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Linux Computers Targeted by New Backdoor and DDoS Trojan

Discussion in 'Apple, Linux & Unix Security Alerts/News' started by starbuck, May 11, 2016.

  1. starbuck

    starbuck Administrator - Malware Removal Specialist Administrator

    Sep 26, 2009
    Midlands, UK
    Operating System:
    Windows 10
    AMD Athlon II x2 250 Processor 3.00GHz
    8gb DDR3
    Hard Drive:
    500gb SATA
    Graphics Card:
    ASUS GeForce GTX 960 2gb
    Power Supply:
    650w PowerCool X-Viper

    After being bombarded with new malware towards the end of last year, the Linux ecosystem is rocked again by the discovery of a new trojan family, identified by security researchers as Linux.BackDoor.Xudp.

    The only detail that matters is that this new threat does not leverage automated scripts, vulnerabilities, or brute-force attacks to infect users and still relies on good ol' user stupidity in order to survive.

    The infection scenario is simple, with users downloading malicious packages or applications from the Internet, and then giving them root privileges during the installation.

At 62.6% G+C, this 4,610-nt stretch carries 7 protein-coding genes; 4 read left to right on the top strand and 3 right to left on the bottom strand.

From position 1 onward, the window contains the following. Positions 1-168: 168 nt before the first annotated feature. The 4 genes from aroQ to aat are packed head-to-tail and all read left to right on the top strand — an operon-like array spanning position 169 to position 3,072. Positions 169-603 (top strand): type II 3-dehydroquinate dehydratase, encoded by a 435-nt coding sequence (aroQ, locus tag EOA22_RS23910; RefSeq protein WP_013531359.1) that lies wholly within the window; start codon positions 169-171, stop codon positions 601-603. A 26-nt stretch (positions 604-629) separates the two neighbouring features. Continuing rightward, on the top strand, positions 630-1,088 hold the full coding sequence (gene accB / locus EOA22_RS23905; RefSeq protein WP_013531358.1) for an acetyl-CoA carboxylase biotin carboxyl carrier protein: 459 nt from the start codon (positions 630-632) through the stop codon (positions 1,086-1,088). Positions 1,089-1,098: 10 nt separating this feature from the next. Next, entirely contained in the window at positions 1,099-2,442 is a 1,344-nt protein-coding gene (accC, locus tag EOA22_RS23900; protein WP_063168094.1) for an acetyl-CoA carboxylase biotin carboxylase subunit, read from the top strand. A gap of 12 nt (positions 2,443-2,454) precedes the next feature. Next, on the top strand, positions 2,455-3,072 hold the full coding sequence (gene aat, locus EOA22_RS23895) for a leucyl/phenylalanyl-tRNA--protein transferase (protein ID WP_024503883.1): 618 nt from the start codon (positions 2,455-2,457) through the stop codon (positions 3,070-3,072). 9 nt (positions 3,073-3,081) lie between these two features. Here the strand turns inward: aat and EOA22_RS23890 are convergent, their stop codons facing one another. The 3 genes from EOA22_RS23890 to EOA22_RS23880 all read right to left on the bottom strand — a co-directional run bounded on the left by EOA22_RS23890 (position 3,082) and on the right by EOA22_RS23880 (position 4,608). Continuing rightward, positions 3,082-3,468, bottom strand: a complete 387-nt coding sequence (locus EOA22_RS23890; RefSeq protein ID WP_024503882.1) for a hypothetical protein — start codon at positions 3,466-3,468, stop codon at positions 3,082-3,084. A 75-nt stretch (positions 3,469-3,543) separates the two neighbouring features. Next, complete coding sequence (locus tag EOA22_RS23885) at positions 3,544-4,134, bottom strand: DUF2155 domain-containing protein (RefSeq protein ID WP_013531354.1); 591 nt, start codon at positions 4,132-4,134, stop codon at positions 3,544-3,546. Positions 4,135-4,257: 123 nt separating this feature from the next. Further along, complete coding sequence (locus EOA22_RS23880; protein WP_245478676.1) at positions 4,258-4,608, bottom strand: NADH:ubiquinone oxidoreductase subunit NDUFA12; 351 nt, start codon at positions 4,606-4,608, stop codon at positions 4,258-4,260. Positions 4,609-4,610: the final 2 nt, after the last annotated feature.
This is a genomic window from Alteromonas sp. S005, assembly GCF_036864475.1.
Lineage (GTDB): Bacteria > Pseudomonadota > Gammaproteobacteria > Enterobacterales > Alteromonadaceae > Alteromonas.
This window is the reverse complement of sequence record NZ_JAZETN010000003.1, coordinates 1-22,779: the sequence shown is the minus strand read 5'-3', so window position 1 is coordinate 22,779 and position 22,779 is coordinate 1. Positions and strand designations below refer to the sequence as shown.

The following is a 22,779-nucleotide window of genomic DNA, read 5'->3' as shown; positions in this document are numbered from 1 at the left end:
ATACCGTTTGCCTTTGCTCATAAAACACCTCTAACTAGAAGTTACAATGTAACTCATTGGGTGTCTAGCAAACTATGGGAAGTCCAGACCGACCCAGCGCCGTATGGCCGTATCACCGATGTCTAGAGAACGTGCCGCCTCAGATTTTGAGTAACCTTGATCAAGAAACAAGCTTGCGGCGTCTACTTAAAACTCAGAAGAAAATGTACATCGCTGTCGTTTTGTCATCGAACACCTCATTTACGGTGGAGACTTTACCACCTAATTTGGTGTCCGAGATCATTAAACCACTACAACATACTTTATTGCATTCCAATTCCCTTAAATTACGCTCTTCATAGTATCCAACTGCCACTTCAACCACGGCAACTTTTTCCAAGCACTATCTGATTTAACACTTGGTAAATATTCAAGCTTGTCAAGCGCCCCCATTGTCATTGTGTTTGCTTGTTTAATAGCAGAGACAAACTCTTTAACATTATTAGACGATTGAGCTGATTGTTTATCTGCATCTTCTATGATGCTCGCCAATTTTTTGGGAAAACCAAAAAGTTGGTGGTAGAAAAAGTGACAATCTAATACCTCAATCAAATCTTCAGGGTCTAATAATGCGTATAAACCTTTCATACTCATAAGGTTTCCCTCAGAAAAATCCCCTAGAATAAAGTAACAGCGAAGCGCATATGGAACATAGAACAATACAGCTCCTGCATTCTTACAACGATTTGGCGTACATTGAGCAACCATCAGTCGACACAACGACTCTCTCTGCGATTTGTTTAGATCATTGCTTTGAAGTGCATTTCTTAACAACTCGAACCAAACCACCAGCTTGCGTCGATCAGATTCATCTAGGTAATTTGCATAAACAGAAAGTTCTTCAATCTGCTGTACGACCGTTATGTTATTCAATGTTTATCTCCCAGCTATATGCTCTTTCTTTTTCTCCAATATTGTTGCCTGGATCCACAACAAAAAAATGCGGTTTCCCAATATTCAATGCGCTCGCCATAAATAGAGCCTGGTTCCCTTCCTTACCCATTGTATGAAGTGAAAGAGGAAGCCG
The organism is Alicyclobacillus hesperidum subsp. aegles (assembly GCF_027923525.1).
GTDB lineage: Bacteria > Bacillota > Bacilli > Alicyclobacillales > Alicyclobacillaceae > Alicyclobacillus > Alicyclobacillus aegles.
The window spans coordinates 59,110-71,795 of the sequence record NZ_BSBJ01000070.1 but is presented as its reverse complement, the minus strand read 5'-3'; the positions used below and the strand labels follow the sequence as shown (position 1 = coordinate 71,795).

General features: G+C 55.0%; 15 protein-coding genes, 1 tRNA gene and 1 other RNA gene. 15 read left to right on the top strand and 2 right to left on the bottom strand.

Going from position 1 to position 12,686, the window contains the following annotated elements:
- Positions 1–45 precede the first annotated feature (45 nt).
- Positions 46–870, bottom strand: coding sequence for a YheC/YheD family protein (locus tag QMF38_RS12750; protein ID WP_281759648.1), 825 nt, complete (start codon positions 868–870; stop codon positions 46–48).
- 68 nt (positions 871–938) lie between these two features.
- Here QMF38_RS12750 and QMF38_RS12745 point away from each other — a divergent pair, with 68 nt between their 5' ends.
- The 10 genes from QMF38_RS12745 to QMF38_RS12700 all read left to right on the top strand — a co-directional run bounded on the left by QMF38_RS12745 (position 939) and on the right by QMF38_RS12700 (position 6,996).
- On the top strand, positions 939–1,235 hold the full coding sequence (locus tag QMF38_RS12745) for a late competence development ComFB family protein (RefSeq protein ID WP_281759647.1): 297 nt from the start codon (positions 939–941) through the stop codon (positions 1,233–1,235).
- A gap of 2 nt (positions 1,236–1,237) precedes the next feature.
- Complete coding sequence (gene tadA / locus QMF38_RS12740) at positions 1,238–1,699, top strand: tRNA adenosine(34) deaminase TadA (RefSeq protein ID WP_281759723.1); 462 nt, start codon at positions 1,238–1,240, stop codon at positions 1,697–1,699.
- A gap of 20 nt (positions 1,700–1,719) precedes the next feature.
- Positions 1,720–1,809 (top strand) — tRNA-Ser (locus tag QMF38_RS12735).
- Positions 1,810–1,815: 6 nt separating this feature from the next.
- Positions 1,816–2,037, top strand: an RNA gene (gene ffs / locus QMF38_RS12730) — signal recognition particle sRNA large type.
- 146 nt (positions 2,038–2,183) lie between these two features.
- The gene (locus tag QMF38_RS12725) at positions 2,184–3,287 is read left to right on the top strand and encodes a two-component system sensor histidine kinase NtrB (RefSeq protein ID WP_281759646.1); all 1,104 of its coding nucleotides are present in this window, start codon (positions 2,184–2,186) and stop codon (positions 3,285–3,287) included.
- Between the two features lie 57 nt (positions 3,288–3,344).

Linux.BackDoor.Xudp is installed via Linux.Downloader

    Xudp is not distributed directly, but crooks lace these malicious packages with another malware called Linux.Downloader.
    This is what the infosec community calls a payload downloader, malware that's small enough to fit inside other apps, tasked only with downloading other malware.

    In this particular case, after the user gives root privileges to an app laced with Linux.Downloader (version 77), this trojan will download an upgraded version of itself (version 116), which includes more features needed during Xudp's installation.

    Version 116 will download and install Xudp in the "/lib/.socket1" or /lib/.loves" folders, add Xudp to the system's autorun scripts, and also wipe clean the local iptables firewall, if in use.

    Xudp's server communications hidden from sight using encryption

    Linux.Downloader then shuts down, and Xudp takes over.
    The first thing it does is to check a hardcoded configuration file for any of the attacker's preset instructions, and then gather information about the infected computer, sending it to its C&C (command and control) server, letting it know a new victim was successfully infected.

    This first ping to the C&C server is sent in a cleartext HTTP request, but all subsequent communication operations are handled via HTTPS.

    As for Xudp's main components, the trojan is split in three major threads.
    The first is responsible for handling C&C server communications via HTTPS, the second constantly listens to instructions coming from the C&C server, and the third periodically sends data from the infected machine to the attacker's server.

    Technically, Dr.Web security experts say that Xudp can be used as a backdoor to execute commands on the local machine, or as a bot in coordinated DDoS attacks. At the time of writing, the antivirus maker had detected at least three different versions of Linux.BackDoor.Xudp.


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